Your surgeon will advise you if it is necessary for you to posture, and in which position you will need to maintain. Most vitreoretinal surgeries need patients to lie prone- i.e lie on their stomach with chin placed on a pillow. Alternatively, you may be allowed to sit face down. The usual time required is 12-18 hrs in a day. Your surgeon will tell you how strict you will have to be and advise you regarding alternate comfortable positions.
You should avoid rubbing or touching your eye. You might find you are sensitive to light, so it is useful to have a pair of plain dark glasses in case you need them. Use the ‘plastic green eye shield’ provided during sleep. This protects your eye in the event of an inadvertent tilt of the head on the side of the operated eye. Avoid washing your face or having a head bath until told so by the surgeon. Use a clean cloth to wet mop your face taking care to avoid water into the eyes. Use a separate wet towel to mop your hair. Avoid shaving for a week. Avoid strenuous exercises. The doctor and nursing staff will advise you if there are any activities you should avoid. Please consult our experts' help in case you have any doubts and don’t forget to get your eye checkup done at the right time. Please feel free to call us in case you have severe pain and redness, headache with vomiting and if your vision which was improving suddenly starts to decrease.
TONOMETRY – It is a test that measures the fluid pressures known as intraocular pressure (IOP), inside your eye. With this test your consultant can evaluate whether or not you may be at risk of Glaucoma. The progression stage of glaucoma and the effectiveness of treatment can be evaluated with this test, in a patient. THE VISUAL FIELD TEST – Produces a map of your complete vision. The peripheral or side vision (which is affected by Glaucoma) can be measured with the help of this test. The severity of your Glaucoma, Level of Vision Loss, Damage to the vision pathways of the brain and other optic nerve diseases can be determined by the results derived from this test.
Before you come in for your glaucoma surgery you will need to administer some special eye drops. These drops are very important as they will help to enlarge their pupil so that your doctor can see into the back of your eye during your surgery. You will be given two different types of single – dose eye drops to put in. To give the drops enough time to work you need to start using them ONE hour before your appointment time on the day of your operation. Start by putting one of the drops in the eye to be operated on, then wait for ONE minute before using the second type of eye drop. Please remember to wash your hands before and after you put in your drops. You will need to repeat this process until you have used all the drops. The last drop you can administer upon arrival at the hospital. Once you put these eye drops in you will not be able to travel alone, please make necessary arrangements for your travel to the hospital and back. When you arrive at Chaithanya Eye Hospital, a nurse will check your eyes to make sure you’re ready for surgery and may give you some more eye drops. For more information and assistance, please call us at 0471 29 555 00.
On the day of your Glaucoma surgery Please arrive promptly at the hospital for your surgery, but not more than 15 minutes early. You will need to check in at the reception desk when you arrive. A nurse/ optometrists will welcome and check your details. They will also ensure your eyes are sufficiently dilated. Additional drops may be given if needed. You will have some basic observations taken including your temperature, blood pressure and pulse. You may also have your blood sugar level checked if you are diabetic. A nurse will confirm which eye or eyes are being operated on, and will mark your forehead with an arrow using special disposable pen. Our surgeon may also briefly meet with you. You will be asked to hand over your belongs to the by stander for safe keeping whilst you are undergoing surgery. You will be taken to the anesthetic room where you will be looked after by the theatre team. They will help you onto a trolley, where you will be lying flat and put monitoring equipment on you to check your vital signs during surgery. The skin around your eyes will be sterilized with iodine swabs. Your eye or eyes will be anaesthetized so you won’t feel anything during operation – this may be using drops, an injection or both. You will be taken into the theatre on trolley and the theatre team will prepare you for surgery. The cataract procedure will be performed by the surgeon. You may hear machine noises during your surgery and may feel water on your face. This is all perfectly normal. The surgeon will tell when your operation is finished, which is approximately 20 – 30 minutes. Your eye will then be dressed with a protective shield. You will be helped off the trolley and staff will take you to the discharge lounge. The nurse in the discharge lounge will take your observations again and check you are feeling well enough to leave. You will be provided with eye drops to use after your operation to help your eye to heal, and instructions on how to look after your eye when you look after at home. Once you are happy with your discharge instructions you can go home. Following your surgery you will also be sent on appointment for post – operative review. This will either take place over the telephone or face – to- face in the hospital.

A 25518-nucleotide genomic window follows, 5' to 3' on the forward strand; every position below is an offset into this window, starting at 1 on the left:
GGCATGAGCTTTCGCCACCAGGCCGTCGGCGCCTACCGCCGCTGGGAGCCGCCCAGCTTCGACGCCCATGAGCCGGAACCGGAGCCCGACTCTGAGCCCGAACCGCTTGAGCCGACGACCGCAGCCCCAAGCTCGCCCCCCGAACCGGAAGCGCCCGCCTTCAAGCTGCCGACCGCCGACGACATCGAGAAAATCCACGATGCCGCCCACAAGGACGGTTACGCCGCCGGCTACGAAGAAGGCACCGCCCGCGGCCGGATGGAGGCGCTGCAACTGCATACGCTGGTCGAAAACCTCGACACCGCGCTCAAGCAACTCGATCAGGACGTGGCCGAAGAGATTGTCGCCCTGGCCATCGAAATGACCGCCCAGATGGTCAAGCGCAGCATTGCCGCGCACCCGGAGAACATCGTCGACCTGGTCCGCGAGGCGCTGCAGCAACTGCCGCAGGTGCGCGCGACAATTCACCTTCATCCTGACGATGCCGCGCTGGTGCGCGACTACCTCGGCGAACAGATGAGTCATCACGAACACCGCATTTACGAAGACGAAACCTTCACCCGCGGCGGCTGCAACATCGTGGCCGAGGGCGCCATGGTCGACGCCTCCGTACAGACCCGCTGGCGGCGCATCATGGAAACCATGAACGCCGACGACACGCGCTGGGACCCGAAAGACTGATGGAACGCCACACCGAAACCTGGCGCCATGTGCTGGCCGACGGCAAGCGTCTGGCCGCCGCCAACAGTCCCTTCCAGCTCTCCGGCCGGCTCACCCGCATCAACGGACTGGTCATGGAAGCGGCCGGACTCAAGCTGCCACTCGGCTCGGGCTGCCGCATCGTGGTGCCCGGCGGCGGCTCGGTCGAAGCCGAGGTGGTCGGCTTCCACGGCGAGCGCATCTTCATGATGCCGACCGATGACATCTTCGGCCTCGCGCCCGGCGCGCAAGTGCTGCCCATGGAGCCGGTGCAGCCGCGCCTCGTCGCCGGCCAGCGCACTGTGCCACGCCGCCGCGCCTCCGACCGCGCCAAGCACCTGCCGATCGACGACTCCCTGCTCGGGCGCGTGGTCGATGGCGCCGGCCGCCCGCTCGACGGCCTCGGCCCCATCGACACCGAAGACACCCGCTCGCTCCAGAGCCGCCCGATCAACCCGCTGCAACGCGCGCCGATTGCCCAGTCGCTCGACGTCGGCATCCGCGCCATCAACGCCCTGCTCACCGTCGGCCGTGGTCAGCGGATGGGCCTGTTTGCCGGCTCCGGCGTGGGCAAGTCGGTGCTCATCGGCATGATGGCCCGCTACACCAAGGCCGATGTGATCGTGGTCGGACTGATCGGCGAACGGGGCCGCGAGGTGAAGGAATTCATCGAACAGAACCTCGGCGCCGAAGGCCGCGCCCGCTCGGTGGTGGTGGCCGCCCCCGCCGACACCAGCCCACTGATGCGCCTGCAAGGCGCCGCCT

As the anesthetic wears off, there can be a dull ache or a sharp pain like something in the eye, felt in and around your eye. Your eye will also be red, watery and your vision may be very blurred. Your eye usually settles over two to four weeks after the operation although some patients take slightly longer. A slight feeling of grittiness or as if there is a foreign body in your eye can last several months after the operation, as the small wound gradually flattens. You should contact us if the pain, redness or blurred vision is getting worse rather than better.